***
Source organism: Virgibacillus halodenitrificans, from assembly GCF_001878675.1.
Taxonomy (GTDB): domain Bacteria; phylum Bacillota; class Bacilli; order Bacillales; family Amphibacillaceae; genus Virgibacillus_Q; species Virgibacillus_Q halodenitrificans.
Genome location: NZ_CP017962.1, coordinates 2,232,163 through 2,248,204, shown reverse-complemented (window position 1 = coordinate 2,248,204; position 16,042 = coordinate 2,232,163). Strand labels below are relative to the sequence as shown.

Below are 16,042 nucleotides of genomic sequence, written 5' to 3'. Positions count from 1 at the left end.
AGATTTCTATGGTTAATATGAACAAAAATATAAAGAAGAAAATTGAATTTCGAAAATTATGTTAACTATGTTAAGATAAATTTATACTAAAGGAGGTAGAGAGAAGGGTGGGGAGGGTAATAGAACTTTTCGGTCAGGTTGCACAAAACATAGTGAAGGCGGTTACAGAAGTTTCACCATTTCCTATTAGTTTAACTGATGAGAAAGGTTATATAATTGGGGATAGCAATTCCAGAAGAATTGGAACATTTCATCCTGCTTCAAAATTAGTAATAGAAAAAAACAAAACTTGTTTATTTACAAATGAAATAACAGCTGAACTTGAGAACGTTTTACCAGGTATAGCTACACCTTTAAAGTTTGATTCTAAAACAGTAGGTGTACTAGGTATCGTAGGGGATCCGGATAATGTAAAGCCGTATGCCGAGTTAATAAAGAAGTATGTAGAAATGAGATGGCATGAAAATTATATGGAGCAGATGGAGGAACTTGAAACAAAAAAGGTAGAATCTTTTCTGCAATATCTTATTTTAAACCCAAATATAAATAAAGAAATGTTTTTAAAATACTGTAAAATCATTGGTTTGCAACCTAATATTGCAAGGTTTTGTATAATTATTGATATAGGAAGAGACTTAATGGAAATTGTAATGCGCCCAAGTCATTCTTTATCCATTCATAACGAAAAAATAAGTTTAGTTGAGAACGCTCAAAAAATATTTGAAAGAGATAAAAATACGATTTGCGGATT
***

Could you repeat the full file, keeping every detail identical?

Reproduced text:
Source organism: Virgibacillus halodenitrificans, from assembly GCF_001878675.1.
Taxonomy (GTDB): domain Bacteria; phylum Bacillota; class Bacilli; order Bacillales; family Amphibacillaceae; genus Virgibacillus_Q; species Virgibacillus_Q halodenitrificans.
Genome location: NZ_CP017962.1, coordinates 2,232,163 through 2,248,204, shown reverse-complemented (window position 1 = coordinate 2,248,204; position 16,042 = coordinate 2,232,163). Strand labels below are relative to the sequence as shown.

Below are 16,042 nucleotides of genomic sequence, written 5' to 3'. Positions count from 1 at the left end.
AGATTTCTATGGTTAATATGAACAAAAATATAAAGAAGAAAATTGAATTTCGAAAATTATGTTAACTATGTTAAGATAAATTTATACTAAAGGAGGTAGAGAGAAGGGTGGGGAGGGTAATAGAACTTTTCGGTCAGGTTGCACAAAACATAGTGAAGGCGGTTACAGAAGTTTCACCATTTCCTATTAGTTTAACTGATGAGAAAGGTTATATAATTGGGGATAGCAATTCCAGAAGAATTGGAACATTTCATCCTGCTTCAAAATTAGTAATAGAAAAAAACAAAACTTGTTTATTTACAAATGAAATAACAGCTGAACTTGAGAACGTTTTACCAGGTATAGCTACACCTTTAAAGTTTGATTCTAAAACAGTAGGTGTACTAGGTATCGTAGGGGATCCGGATAATGTAAAGCCGTATGCCGAGTTAATAAAGAAGTATGTAGAAATGAGATGGCATGAAAATTATATGGAGCAGATGGAGGAACTTGAAACAAAAAAGGTAGAATCTTTTCTGCAATATCTTATTTTAAACCCAAATATAAATAAAGAAATGTTTTTAAAATACTGTAAAATCATTGGTTTGCAACCTAATATTGCAAGGTTTTGTATAATTATTGATATAGGAAGAGACTTAATGGAAATTGTAATGCGCCCAAGTCATTCTTTATCCATTCATAACGAAAAAATAAGTTTAGTTGAGAACGCTCAAAAAATATTTGAAAGAGATAAAAATACGATTTGCGGATT